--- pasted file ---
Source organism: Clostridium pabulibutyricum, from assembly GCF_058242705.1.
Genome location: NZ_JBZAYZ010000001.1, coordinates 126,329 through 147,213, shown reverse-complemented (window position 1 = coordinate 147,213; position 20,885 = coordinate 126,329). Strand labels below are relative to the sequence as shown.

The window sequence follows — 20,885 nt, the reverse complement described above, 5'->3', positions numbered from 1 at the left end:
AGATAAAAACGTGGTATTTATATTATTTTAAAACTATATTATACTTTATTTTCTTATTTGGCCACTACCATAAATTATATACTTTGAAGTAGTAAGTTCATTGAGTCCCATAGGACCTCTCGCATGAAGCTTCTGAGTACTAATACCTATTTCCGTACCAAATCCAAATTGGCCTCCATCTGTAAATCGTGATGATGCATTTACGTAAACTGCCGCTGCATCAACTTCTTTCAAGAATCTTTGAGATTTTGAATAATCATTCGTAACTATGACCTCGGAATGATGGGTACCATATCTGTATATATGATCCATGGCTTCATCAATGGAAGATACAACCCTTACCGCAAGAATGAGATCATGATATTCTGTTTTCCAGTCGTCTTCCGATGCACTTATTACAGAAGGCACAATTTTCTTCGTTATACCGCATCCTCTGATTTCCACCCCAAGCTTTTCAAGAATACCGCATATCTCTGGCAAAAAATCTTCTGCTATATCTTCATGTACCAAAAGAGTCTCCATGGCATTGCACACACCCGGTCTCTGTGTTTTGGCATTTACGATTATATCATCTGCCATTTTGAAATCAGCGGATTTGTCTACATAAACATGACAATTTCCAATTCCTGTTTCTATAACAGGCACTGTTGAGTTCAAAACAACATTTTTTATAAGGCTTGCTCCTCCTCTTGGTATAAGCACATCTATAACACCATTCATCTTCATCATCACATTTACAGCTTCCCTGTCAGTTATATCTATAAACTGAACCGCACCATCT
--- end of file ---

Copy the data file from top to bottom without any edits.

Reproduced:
Source organism: Clostridium pabulibutyricum, from assembly GCF_058242705.1.
Genome location: NZ_JBZAYZ010000001.1, coordinates 126,329 through 147,213, shown reverse-complemented (window position 1 = coordinate 147,213; position 20,885 = coordinate 126,329). Strand labels below are relative to the sequence as shown.

The window sequence follows — 20,885 nt, the reverse complement described above, 5'->3', positions numbered from 1 at the left end:
AGATAAAAACGTGGTATTTATATTATTTTAAAACTATATTATACTTTATTTTCTTATTTGGCCACTACCATAAATTATATACTTTGAAGTAGTAAGTTCATTGAGTCCCATAGGACCTCTCGCATGAAGCTTCTGAGTACTAATACCTATTTCCGTACCAAATCCAAATTGGCCTCCATCTGTAAATCGTGATGATGCATTTACGTAAACTGCCGCTGCATCAACTTCTTTCAAGAATCTTTGAGATTTTGAATAATCATTCGTAACTATGACCTCGGAATGATGGGTACCATATCTGTATATATGATCCATGGCTTCATCAATGGAAGATACAACCCTTACCGCAAGAATGAGATCATGATATTCTGTTTTCCAGTCGTCTTCCGATGCACTTATTACAGAAGGCACAATTTTCTTCGTTATACCGCATCCTCTGATTTCCACCCCAAGCTTTTCAAGAATACCGCATATCTCTGGCAAAAAATCTTCTGCTATATCTTCATGTACCAAAAGAGTCTCCATGGCATTGCACACACCCGGTCTCTGTGTTTTGGCATTTACGATTATATCATCTGCCATTTTGAAATCAGCGGATTTGTCTACATAAACATGACAATTTCCAATTCCTGTTTCTATAACAGGCACTGTTGAGTTCAAAACAACATTTTTTATAAGGCTTGCTCCTCCTCTTGGTATAAGCACATCTATAACACCATTCATCTTCATCATCACATTTACAGCTTCCCTGTCAGTTATATCTATAAACTGAACCGCACCATCT